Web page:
Scottish schools are expected to reopen on August 11 in a “blended learning” model, involving pupils attending classrooms as little as one day a week in some council areas. But Alex O’Neil, a former Health Secretary claimed the plans were “bleeding” Scottish education saying the plans were “for the birds”.
Speaking in Holyrood, the MSP said: “My grandchildren have just been told they’re going to get, from the 11th of August, one and a half days a week at school, for the indefinite future.
“I personally, and their parents, regard that as absolutely unacceptable.
“That is not good quality education.
“It’s not ‘blending’ education, it’s bleeding education.
“Surely we can do far better than that for our children?”
His calls were backed by former first minister Jack McConnell who said not having pupils in school full-time from August could cause worse damage than when 2,000 pupils were given the wrong exam results in August 2000.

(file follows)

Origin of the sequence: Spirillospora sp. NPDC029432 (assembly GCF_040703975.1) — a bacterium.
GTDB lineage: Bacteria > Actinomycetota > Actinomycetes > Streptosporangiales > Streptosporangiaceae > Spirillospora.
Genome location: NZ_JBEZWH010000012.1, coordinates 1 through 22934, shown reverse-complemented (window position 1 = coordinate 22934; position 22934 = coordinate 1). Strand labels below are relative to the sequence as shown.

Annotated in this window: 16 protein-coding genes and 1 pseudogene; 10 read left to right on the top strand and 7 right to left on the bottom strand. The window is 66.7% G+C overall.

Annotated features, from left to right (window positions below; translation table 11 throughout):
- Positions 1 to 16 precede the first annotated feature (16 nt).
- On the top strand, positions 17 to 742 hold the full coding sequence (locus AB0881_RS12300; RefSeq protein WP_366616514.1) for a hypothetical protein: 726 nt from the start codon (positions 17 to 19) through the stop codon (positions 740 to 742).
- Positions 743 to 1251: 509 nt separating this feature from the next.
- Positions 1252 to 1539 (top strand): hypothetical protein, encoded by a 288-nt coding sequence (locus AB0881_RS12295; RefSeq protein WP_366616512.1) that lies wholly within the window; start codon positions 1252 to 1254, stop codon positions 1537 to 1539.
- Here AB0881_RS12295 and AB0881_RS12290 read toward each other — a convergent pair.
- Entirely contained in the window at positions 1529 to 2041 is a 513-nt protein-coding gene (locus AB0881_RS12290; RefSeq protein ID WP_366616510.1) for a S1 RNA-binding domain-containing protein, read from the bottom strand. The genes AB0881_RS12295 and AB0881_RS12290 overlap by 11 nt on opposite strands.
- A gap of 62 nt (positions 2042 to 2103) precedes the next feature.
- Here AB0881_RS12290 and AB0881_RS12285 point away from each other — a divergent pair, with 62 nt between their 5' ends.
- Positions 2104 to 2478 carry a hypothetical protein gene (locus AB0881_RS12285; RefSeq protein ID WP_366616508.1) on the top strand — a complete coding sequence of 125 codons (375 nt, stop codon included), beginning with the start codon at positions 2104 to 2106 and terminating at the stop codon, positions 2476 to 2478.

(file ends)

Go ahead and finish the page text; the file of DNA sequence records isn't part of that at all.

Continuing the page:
Writing in the Herald on Sunday, the Labour peer added: “Twenty years on and we face an educational crisis that could damage another generation even more deeply.
“The UK and Scottish governments mobilised on a scale never seen before to save lives and protect jobs. They must do the same now for full-time education.”
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“The total effect of the lockdown, plus part-time schooling to December, would be equivalent to imposing five years of inequality in less than a year.”
In response to the concerns, a Scottish Government spokeswoman told Express.co.uk this morning: “We recognise that the disruption and challenges caused by the pandemic are hitting children from disadvantaged backgrounds particularly hard and we have been encouraging schools to target support where it is most needed.
“We are providing local authorities and schools with flexibility to redirect resources aimed at closing the attainment gap.
“This includes the announcement of £250 million for pupil equity funding over the next two years.”
The government also announced that 25,000 laptops and internet access worth a total of £9 million are going to disadvantaged children, learning hubs for vulnerable children and key workers will remain open in summer.